This unusual photo offers a “long-lens” view of the layout… compressing the scene visually.
Photo By jack Ellis
The “L” extension on the left of the layout gave us room to install “Staton Cove”…. named after good buddy Tom Staton. There’s alot going on here, and although the scenery, and some of the structures on the layout were my work, without the help of some other modelers the layout would have looked different… much different ! The boat was scratch-built by Brian Curry… an n-scaler ! Most of you will recognize the original “Schmidtchen’s” building, Jim Mooney designed and scratch-built this gem. The white building with the gambrel peak is actually a replica of a store here in Maine… Jack built this one too ! The hotel is a free-lanced project by Mike Tylick… and the great boatyard in the foreground is the work of Tom Staton (of “Staton’s Cove” fame). For months I’d work every night (and weekends) on the layout… but even with the hundreds of hours I’d invested in it without the generous support of the other guys I don’t know how this layout would ever have been brought to life !
Remember, the background building are scaled larger than “HO”, but smaller than “S” scale to trick the eye into perceiving them to be at a slightly greater distance than they really are !
I’ve shot alot of model railroad articles over the years… some layouts have great details and structures but still don’t “work” ! the reason… to convince the viewer that the railroad is actually going somewhere the scenery should change as the train passes through it. This scene is different, not great, but unique, and it helps make the layout feel bigger than it actually is.
Photo By Jack Ellis
This quiet little scene lies at the tip of “Staton Cove”. I like to use B-B-Q skewers for pilings… they’re cheap & look better than milled wood for that purpose. Having many structures is fine, but I feel nature should always pre-dominate our modeling efforts… a model layout shouldn’t look like you built it, it should look like it “happened” by itself !
Nothing much going on here… the scene wasn’t even totally completed, the question is “does it look plausable” ?
A closer look at “Schmidtchen’s”. While the trackwork doesn’t sport any grades even a waterfront layout can use land elevations to help introduce drama to the scenes. This elevated building helped to dwarf the tine 2-foot train passing by.
If you were a tiny Preiser figure Brian Curry’s scratch-built ferry might look like this to you. I think we often try to model places we’d like to be… I have to admit, “Staton’s Cove” is a place I wouldn’t mind calling home !
A different focus on the lighthouse scene.
This photo of the ship stern illustrates the complexity of the actual ship model. I wanted to put a boat in this location because, not unlike our original line of billboards, it would add detail to the scene without obstructing what was behind it. One of the challenges of this layout was that I thought it was important to not become repetitive with the treatment of the shoreline… so as we went along some areas had rock formation, some retaining walls, and others like above possibly a wharf or small fishing pier.
Photo By jack Ellis
When I sent this shot to Jim Mooney he used it on his computer desk top. Both my original “Niagara & Pearl Creek” layout (link on the right) and “Wharf Street” have illuminated backgrounds. When combined with interior details and interior illuminations photos like these become easy to take. The mill in the back was actually a combined effort of Jim Mooney, Mike Tylick, Jack Ellis & myself… we each threw something into the pot while developing the idea… I’ve always felt that it’s exactly this kind of creative spirit that makes this the hobby that it is. The pilings on the small lobster shack are again B-B-Q skewers… they have a great vertical texture to them.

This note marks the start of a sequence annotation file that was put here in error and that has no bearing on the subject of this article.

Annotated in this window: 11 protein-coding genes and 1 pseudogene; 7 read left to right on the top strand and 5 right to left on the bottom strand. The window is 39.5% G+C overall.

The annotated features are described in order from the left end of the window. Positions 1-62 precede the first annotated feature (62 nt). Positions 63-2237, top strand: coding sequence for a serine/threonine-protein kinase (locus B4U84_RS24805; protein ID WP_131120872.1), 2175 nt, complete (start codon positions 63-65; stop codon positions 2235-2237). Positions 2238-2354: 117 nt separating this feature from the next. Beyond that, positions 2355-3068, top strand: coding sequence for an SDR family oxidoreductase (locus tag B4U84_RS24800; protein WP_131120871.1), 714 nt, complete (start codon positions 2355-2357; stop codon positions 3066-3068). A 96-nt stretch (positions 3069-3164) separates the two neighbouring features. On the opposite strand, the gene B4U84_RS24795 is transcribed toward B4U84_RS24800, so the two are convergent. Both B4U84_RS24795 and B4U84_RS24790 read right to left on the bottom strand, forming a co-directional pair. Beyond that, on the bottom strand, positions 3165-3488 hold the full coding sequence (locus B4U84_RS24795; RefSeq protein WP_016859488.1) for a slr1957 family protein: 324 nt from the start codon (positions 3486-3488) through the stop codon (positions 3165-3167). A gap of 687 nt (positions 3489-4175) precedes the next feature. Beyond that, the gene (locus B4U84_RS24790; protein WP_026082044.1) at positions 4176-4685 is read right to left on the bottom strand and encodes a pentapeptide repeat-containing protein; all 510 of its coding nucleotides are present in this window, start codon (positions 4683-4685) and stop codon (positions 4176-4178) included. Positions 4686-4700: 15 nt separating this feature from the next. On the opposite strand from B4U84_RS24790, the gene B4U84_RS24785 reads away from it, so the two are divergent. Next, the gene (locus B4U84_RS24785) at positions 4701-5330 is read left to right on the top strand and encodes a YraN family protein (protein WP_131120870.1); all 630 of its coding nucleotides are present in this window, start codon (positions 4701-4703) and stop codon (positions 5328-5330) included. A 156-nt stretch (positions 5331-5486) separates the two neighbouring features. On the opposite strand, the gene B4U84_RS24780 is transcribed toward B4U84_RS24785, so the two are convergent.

Maybe this is one-too-many photos of this scene… but here again while the railrioad plays a part in our efforts “Mother Nature” (especially here in Maine) is always the star.
“Crabby’s” is a simple building… sometimes there’s simply “too much complex”, and simpler can often do a better job telling the “story”. You’ll notice that we used more white structures on this layout than you might normally expect. There are some good reasons for it… they range from the time frame you’re modeling (in this case 1925), to helping to resolve issues with all-to-often dim room lighting. Lightly colored structures and details can attract more attention and highlight detail better than their darker counterparts. “Crabby’s” was built by Tom Staton with a little help from myself. See how “flat” the water is?… it didn’t stay that way for long !
This is a “Showstopper”… I’ll take credit for building the dock (yeah, the easy part)… but Tom Staton scratch-built this beauty from some basic plans mocked-up by Jim Mooney. Hundreds of pieces of wood, and nearly as many NBW castings went into this amazing effort. The layout features a full sound system… the inside of one of these buildings conceals a speaker hidden within it. This building is baswed on a prototype that stood in Wiscassett, Maine. It’s one of the two prototypical buildings on the layout.
These two overall shots of the left side of the layout let you see the techniques and methods we used for expanding the visual depth of the waterfront past the original benchwork, as well as how I used the back of linoleum that was cioved and painted to represent the sky. Only room lighting was used for these photos… the “sky” wasn’t created in photoshop. If you backlight your sky as I’ve done here these photos will happen by themselves with no additional effort on your part. The photo above shows the completed scene before we added the pine trim to the front edge of the layout…. look at the difference it makes on the next photo !
“Remember, it all began with a mouse”
Walt Disney, (my personal inspiration for much of what I do) was once quoted as saying “Remember, it all began with a mouse”. Well, I’m no Walt Disney, but if a project like this seems to complex for you, you might want to remember that earlier on it actually looked like the photo below.
Thanks for sharing this small tour with us.